Ann Allchin
      April 8, 2014

      Ooh, I know you do! I feel almost guilty asking for that one – so good it should be a secret!

  3. Leave a Reply

    Mike
    April 8, 2014

    All I could think while reading this post was “Cow Jazz Hands!!”

    And boiling the bejeezus out of things is front and center in my limited repertoire of culinary techniques. Well played.

    • Leave a Reply

      Ann Allchin
      April 8, 2014

      If a cow surprised me with his jazz hands, it might just scare the bejeezus out of me. But I do like the mental image

      • Leave a Reply

        Ann Allchin
        April 8, 2014

        With “her” jazz hands I guess. There I go again. Farm field trip definitely in the cards for me one day soon

  4. Leave a Reply

    Aly
    April 9, 2014

    I’ve never heard of that cut either, and would also have been confused!

    • Leave a Reply

      Ann Allchin
      April 9, 2014

      Phew! Right when I had decided I needed to go back to school for … something

  5. Leave a Reply

    Marni
    April 15, 2014

    You are funny. Hmm. so was it hard to chew? Or because you cooked it so long it was tender and easy to manage..

    • Leave a Reply

      Ann Allchin
      April 15, 2014

      Totally “fall off the bone.” If there had been bones. Which would have been knuckles and stuff, according to me

  6. Leave a Reply

    Marty
    February 21, 2015

    get a pot, cover ribs with water, add an onion and some steak spice. Bring to a boil. Simmer for an hour or so.
    Take’em out, arrange on a broiling sheet covered with tin foil, slather one side with barbecue sauce. Broil for 2-3 minutes till the sugar in the sauce starts to caramelize. Take ’em out. flip ’em, slather top with barbecue sauce, blast ’em again for 2-3 minutes. to get more caramelization. Eat. Great with Garlic bread and or salad.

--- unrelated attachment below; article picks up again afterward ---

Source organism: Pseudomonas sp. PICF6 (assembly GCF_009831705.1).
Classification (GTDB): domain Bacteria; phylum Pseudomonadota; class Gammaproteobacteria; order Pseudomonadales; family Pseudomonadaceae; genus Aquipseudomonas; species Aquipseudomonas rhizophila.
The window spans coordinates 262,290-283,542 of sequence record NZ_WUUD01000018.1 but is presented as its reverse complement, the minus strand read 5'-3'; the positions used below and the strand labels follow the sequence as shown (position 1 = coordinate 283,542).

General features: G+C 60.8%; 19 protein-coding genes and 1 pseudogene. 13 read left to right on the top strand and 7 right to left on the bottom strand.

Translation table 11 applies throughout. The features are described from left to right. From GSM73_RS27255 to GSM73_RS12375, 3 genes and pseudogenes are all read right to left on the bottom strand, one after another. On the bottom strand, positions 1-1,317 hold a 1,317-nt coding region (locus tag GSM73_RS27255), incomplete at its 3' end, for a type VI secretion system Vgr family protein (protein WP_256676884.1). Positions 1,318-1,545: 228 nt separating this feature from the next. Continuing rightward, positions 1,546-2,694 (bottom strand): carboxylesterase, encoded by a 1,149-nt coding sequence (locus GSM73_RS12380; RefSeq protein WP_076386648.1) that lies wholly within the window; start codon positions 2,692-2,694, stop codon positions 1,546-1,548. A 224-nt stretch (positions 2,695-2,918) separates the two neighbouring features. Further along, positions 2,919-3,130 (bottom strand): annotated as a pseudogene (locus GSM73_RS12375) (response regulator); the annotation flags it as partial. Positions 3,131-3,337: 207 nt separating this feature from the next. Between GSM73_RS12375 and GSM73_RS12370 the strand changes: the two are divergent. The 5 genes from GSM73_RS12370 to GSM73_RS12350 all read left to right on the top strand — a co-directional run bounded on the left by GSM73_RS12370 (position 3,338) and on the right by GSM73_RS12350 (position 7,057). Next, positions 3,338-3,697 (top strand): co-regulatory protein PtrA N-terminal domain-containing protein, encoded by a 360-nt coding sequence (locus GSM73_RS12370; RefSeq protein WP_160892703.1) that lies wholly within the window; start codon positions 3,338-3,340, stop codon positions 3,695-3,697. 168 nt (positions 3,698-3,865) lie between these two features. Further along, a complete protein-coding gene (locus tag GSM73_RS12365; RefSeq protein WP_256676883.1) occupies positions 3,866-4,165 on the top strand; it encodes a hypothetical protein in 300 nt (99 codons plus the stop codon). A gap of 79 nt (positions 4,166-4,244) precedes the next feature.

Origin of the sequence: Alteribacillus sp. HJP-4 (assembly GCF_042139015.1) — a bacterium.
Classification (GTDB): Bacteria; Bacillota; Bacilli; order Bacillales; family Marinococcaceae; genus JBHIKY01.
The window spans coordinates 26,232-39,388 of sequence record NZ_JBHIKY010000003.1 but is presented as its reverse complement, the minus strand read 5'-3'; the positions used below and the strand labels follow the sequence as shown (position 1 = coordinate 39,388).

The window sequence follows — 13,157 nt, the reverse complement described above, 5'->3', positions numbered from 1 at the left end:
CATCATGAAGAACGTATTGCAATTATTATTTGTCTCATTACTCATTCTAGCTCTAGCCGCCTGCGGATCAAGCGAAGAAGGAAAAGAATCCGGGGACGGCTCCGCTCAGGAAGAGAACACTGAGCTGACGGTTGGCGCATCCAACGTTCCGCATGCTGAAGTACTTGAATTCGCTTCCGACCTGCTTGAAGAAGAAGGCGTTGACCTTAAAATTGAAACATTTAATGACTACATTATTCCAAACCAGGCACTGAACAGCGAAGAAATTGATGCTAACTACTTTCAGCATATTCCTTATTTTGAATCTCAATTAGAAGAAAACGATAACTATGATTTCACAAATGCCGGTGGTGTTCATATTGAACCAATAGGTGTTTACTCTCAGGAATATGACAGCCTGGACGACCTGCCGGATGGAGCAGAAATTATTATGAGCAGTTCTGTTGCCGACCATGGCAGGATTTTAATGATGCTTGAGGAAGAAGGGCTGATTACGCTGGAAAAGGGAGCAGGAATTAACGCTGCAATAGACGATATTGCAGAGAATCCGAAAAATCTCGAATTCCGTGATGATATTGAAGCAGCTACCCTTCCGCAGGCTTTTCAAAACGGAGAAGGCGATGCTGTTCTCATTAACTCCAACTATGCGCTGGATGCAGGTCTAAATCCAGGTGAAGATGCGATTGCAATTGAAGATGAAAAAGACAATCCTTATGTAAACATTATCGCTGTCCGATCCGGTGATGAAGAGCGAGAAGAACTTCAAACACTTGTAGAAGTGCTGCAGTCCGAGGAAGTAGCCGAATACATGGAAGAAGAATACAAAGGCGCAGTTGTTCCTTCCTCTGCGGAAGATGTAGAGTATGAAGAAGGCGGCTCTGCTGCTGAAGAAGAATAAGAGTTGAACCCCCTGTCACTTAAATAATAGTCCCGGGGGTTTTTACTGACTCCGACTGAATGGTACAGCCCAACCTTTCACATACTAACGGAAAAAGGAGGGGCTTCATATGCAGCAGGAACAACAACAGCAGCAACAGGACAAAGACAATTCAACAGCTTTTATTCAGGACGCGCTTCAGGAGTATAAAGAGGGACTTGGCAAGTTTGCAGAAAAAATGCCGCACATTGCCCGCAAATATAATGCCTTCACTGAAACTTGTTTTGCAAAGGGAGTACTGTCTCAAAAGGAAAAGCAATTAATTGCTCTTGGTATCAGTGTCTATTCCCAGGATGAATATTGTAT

• Leave a Reply

      Ann Allchin
      February 21, 2015

      Stellar! Your method is right up my alley — I could probably even do it without peeking at the recipe. Thanks for stopping by! (High five to you with a cow hand)

  7. Leave a Reply

    Marty
    February 21, 2015

    just do it. ignore all warnings about not boiling ribs’; even works better with pork ribs, any cut.

  8. Leave a Reply

    Kevin
    February 25, 2015

    Google “Beth’s Best Ribs” for a great way to cook ribs with a dry rub in the oven. They look great, taste better, and no burnt BBQ sauce.

  9. Leave a Reply

    Torsten von Merveldt
    April 20, 2016

    Great site. Thanks for your humour and courage with meal creation.
    Beef Rib Fingers…who knew this cut could be so tasty? Lately my shopping strategy is to buy affordable meat, then learn how to cook it.
    I ended up slow cooking this beef with sautéed onion, and fresh tomato after the initial rub of Montreal Steak spice and Curry. Slow and low is the way to go.

    • Leave a Reply

      Ann Allchin
      April 20, 2016

      Ooh, love someone who’s adventurous with the mystery meat! I definitely agree that low and slow is the key if you don’t know the cut or if it’s more “reasonably priced.” Thanks for stopping in. Hope to hear from you again soon!